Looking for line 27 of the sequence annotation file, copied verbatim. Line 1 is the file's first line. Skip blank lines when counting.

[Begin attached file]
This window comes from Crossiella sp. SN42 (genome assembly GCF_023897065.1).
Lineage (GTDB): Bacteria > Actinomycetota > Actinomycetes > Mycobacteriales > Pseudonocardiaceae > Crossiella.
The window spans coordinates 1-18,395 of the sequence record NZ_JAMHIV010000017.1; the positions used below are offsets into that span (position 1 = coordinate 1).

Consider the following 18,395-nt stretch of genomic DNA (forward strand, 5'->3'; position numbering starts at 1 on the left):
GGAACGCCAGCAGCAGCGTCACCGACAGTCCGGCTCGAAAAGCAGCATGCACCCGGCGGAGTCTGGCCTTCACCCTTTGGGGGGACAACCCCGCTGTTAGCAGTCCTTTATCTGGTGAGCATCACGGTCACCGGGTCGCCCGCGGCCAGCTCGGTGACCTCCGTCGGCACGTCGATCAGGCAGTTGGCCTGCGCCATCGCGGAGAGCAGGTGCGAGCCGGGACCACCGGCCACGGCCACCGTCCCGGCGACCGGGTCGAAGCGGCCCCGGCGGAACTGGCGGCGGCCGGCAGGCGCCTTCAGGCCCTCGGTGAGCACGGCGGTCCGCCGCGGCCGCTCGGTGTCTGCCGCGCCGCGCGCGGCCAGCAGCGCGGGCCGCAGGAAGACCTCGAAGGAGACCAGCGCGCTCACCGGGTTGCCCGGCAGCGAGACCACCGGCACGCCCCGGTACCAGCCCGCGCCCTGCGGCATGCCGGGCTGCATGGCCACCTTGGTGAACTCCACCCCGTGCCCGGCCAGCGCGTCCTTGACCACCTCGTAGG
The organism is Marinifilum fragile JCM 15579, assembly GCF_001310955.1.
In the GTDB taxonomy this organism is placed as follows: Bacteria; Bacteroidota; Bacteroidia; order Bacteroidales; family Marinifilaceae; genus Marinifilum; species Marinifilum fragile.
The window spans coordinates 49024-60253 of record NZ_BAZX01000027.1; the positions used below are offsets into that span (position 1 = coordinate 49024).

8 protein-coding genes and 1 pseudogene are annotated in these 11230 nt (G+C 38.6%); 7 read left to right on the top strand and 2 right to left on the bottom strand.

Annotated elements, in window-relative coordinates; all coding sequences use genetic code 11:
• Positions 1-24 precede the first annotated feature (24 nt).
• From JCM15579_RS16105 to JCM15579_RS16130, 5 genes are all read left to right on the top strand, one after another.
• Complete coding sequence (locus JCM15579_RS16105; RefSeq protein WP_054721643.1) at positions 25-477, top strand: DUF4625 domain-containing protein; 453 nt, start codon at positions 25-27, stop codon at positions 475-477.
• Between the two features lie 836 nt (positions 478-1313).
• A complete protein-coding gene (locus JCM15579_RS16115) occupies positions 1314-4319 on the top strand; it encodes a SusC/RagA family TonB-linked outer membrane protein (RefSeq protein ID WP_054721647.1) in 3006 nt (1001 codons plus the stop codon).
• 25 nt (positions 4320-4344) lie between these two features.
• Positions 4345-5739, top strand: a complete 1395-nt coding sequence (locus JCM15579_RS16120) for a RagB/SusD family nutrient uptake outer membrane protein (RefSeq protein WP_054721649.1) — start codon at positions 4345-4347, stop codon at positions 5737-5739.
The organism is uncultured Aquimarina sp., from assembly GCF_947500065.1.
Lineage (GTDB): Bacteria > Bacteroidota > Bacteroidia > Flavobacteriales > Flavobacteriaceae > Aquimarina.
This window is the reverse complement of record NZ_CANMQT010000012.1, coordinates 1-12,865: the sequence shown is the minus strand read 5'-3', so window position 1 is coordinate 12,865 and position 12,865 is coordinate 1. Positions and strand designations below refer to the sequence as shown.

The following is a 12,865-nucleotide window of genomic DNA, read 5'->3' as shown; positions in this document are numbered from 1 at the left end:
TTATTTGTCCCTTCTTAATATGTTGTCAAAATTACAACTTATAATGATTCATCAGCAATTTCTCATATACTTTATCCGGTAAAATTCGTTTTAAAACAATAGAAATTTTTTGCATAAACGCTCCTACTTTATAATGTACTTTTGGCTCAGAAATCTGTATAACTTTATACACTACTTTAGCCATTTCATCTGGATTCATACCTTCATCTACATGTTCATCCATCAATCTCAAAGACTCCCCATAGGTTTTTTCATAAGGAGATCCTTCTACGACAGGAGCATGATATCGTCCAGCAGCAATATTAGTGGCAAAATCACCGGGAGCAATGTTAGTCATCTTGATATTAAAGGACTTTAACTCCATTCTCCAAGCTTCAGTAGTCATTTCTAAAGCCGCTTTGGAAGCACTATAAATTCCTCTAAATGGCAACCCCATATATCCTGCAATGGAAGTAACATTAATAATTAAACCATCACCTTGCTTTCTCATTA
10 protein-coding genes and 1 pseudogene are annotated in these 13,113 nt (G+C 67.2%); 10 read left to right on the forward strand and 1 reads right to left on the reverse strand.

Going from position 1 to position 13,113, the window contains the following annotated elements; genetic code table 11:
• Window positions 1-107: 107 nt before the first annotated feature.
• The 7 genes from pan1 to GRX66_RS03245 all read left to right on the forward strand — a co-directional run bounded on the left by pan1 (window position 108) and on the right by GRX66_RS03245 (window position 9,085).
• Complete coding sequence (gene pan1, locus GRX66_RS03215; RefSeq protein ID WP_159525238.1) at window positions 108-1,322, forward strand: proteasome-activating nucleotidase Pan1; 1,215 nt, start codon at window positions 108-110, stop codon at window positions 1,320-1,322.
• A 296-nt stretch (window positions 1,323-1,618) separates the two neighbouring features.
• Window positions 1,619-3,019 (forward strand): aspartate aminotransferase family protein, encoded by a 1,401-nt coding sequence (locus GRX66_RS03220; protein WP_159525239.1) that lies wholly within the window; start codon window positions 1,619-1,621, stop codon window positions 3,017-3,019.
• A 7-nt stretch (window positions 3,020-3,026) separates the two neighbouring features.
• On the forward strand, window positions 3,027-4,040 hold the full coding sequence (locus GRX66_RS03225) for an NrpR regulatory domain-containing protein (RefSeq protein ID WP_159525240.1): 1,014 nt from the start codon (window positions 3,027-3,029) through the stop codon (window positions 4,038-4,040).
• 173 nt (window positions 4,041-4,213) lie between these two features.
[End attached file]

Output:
• Complete coding sequence (gene pan1, locus GRX66_RS03215; RefSeq protein ID WP_159525238.1) at window positions 108-1,322, forward strand: proteasome-activating nucleotidase Pan1; 1,215 nt, start codon at window positions 108-110, stop codon at window positions 1,320-1,322.